Try looking at the positive side of how we can discover new connections and use the time for ourselves. Through practising mediation, you’ll know exactly what you can control and how to let go of things. You know when to let go of negative thoughts and be more aware of identifying them. If you struggle with negative thoughts, try Jay Shetty’s Spot, Stop, and Swap method.

 

3. Meditation trains your patience.

I was very impatient and used to always demand results at once, not knowing everything takes time. I struggled to sit still and find thoughts that trouble me and to dig deeper, to bring my mind back to focus rather than just calling it a day for today. Making your mind calmer even though your surroundings are chaotic requires a huge amount of focus. Your level of patience will certainly increase if you do this constantly.

 

Our tiny little mind actually thinks between 60,000 to 80,000 thoughts in a day. That is about 41 to 55 thoughts a minute. WOW! Now we truly see the need of taking charge of our mind. The racing thoughts in our minds can’t be resolved just like that. Instead, we need to guide them and filter out unnecessary thoughts. If we can control our mind, we will have the greatest skill of self-control, the ability to focus on things we want despite the distractions.

 

4. Meditation builds forgiveness.

When we are hurt badly, it seems nearly impossible to forgive the other person. However, it’s also vital to forgive ourselves first in order to free us from the anger that we may have buried deep within us. With anger comes the act of revenge.

Girl sitting next to a lake and meditating

If you struggle with letting go, take the first step to forgive them for hurting you. It gives you peace of mind. If we make forgiving part of our life, our relationships with everyone will start to grow and prosper.

 

Jay Shetty proposed a method on how to untangle this matter. First, list down things that you think the other person did was wrong and what hurt you. Then, begin with “I forgive you for…”. Next, list down things that you think you have done wrong and write, “I forgive myself for…”.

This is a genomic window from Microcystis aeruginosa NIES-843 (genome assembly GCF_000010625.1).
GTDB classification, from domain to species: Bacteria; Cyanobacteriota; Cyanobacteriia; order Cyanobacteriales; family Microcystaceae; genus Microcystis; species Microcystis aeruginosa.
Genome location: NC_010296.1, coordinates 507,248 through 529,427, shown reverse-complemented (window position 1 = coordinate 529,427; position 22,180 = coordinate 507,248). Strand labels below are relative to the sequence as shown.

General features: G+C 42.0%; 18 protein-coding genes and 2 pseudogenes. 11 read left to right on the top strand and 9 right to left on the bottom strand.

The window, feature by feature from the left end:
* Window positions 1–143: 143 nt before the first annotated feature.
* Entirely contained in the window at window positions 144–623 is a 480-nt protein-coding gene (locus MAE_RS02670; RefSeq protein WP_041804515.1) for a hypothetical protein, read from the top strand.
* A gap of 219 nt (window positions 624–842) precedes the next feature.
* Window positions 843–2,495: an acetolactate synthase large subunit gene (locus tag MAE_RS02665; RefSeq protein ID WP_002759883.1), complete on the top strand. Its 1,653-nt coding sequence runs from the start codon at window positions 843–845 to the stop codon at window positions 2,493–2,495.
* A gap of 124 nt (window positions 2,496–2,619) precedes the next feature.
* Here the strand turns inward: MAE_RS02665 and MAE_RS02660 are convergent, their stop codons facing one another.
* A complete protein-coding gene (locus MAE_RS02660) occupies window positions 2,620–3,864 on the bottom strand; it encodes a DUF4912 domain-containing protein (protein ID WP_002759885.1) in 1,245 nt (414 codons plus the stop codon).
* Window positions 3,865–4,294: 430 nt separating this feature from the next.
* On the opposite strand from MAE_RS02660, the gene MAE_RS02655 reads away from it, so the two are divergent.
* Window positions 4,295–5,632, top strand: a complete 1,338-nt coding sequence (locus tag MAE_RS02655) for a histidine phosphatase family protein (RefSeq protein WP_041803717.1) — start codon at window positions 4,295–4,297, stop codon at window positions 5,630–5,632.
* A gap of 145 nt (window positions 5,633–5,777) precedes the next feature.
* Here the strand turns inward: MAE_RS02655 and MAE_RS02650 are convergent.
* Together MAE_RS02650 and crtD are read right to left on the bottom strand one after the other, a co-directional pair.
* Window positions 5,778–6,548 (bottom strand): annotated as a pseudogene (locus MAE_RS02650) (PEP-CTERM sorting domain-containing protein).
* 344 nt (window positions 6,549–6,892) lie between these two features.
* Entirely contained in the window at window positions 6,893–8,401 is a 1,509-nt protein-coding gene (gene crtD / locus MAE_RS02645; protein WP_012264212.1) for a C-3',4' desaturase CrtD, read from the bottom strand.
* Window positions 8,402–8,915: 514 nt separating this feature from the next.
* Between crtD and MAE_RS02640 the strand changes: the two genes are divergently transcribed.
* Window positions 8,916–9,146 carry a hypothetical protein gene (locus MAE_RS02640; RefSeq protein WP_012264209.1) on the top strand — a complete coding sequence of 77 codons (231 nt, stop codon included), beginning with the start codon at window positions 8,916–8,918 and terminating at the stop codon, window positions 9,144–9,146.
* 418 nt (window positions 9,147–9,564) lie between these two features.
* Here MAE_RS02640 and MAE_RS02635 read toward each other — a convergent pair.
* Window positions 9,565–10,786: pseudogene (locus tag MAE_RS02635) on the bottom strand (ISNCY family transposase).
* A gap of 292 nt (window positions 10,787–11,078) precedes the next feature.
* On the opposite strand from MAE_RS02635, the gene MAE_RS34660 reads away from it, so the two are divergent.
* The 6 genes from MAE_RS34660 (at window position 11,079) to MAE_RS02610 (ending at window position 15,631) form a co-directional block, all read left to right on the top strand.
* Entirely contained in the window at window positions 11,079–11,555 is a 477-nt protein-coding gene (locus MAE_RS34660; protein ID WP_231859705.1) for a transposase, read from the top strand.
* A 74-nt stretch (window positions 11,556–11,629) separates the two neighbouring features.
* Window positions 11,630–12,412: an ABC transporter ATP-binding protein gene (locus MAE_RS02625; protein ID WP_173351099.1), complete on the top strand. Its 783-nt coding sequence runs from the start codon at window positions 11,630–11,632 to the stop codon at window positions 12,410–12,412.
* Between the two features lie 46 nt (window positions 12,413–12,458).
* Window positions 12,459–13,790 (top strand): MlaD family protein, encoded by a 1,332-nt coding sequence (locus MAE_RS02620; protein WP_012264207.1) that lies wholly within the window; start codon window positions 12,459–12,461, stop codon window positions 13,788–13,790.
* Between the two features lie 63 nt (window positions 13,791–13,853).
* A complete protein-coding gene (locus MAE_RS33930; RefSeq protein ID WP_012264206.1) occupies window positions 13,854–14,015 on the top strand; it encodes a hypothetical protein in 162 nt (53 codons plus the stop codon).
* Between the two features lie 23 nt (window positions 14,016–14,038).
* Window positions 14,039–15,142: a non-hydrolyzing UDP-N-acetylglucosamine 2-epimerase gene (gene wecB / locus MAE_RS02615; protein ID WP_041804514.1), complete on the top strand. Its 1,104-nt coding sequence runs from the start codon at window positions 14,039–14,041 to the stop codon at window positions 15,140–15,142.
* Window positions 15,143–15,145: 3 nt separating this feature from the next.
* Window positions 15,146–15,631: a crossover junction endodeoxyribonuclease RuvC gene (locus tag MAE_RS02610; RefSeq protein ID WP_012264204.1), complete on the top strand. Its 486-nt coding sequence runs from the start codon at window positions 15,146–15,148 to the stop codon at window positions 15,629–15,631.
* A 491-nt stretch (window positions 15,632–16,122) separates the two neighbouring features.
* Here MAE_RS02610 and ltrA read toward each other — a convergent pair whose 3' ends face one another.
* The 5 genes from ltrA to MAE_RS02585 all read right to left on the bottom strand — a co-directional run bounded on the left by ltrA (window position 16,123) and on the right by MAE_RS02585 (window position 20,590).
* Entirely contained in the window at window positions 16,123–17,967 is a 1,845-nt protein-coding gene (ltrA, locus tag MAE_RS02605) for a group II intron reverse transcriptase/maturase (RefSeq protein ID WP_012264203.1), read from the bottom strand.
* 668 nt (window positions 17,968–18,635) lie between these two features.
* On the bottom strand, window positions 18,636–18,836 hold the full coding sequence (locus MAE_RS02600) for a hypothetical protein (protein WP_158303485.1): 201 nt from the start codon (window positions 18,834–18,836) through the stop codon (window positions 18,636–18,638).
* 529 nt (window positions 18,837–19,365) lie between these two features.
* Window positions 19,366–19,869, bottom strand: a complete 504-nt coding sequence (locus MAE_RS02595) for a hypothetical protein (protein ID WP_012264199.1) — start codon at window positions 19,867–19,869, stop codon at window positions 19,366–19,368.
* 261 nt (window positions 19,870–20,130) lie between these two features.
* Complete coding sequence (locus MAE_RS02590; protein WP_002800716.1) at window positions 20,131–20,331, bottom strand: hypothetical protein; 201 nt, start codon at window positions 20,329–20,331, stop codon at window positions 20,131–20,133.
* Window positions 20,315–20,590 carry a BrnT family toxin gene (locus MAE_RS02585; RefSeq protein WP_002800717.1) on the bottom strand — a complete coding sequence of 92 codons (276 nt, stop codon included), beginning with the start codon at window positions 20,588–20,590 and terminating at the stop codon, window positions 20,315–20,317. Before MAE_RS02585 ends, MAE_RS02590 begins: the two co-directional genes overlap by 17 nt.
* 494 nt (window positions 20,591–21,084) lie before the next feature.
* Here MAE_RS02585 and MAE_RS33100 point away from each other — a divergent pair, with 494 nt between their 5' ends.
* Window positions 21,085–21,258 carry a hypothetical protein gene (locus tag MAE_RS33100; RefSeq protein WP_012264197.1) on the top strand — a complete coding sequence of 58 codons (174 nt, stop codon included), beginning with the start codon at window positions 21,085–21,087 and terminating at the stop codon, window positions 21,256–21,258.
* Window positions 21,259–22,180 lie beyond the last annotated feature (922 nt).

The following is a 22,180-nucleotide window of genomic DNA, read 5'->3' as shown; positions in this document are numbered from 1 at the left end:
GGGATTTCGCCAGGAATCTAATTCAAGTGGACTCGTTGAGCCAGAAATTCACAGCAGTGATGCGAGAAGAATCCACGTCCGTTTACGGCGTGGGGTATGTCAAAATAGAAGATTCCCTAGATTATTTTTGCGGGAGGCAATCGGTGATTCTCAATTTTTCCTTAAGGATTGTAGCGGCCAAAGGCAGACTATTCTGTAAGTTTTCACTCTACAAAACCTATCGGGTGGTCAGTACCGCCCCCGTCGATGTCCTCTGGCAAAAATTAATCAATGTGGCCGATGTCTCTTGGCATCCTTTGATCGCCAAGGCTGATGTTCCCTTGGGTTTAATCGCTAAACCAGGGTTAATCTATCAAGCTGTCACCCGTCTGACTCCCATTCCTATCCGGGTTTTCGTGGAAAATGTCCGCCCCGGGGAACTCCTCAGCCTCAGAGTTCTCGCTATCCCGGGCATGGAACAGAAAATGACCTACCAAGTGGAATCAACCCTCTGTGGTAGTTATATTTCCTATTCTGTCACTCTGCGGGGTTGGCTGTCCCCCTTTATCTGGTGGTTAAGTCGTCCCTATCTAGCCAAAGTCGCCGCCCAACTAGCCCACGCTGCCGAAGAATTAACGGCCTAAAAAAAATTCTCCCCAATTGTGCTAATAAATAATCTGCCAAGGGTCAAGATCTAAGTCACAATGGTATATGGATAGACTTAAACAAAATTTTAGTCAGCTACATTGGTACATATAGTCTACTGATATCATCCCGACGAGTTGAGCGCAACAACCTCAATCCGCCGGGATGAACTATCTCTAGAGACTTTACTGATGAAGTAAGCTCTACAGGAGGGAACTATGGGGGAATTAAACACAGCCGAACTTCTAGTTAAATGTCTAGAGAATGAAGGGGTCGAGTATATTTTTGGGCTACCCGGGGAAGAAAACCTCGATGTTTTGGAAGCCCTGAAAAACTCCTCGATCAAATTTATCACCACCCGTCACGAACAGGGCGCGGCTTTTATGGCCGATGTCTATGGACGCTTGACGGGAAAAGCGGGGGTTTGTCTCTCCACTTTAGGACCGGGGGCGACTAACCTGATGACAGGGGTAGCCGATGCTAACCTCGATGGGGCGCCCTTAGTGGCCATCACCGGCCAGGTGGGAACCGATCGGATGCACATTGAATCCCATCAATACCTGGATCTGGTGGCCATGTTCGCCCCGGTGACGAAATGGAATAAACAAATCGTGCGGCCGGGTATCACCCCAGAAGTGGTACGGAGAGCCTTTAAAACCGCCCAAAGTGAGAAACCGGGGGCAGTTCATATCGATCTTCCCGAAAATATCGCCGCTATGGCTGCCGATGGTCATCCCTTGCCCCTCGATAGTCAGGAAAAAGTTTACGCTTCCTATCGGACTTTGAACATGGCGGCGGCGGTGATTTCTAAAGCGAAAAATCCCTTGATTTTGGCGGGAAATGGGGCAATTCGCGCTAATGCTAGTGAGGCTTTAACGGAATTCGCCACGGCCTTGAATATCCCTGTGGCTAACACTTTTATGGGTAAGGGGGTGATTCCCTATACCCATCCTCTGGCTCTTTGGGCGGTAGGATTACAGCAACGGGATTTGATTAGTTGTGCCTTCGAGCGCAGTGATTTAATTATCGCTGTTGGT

After I wrote it, I had to visualize myself in that person’s shoes. After all, we are all human beings. Of course, we hurt. We hold on to the pain. But by forgiving, we can allow the pain to slowly ebb away.

 

 

Here’s a step by step guide on how you can start meditating today:

  1. Start off in a seated position. Draw your focus towards your breath. Notice how your body and chest feels when you inhale and exhale.
  2. Inhale for 4 seconds, hold for 4 seconds, and exhale for the same amount of time. Try to regulate the pace of your breath. (Repeat this step 10 times). Feel how your stomach expand when you inhale deeply, Imagine that you are inhaling positive energy and exhaling negative energy. 
  3. Try to deal with any thoughts that have been bothering you. When it surfaces, dig a little deeper (with the question meditation method). Repeat the breathwork if you do not feel calm and at peace.

 

 

If you’re interested, try reading Jay Shetty’s “Think Like A Monk”. He has a practice column and step-by-step guide on how to dig deeper into yourself. You can also try watching the Netflix series called Headspace Guide to Meditation!

Discovered that I liked writing poetry when I was pursuing Engineering. I wanted to give a try in writing in general as well. Therefore, here I am. Fan of Rupi Kaur. Only non-fictional books excite me.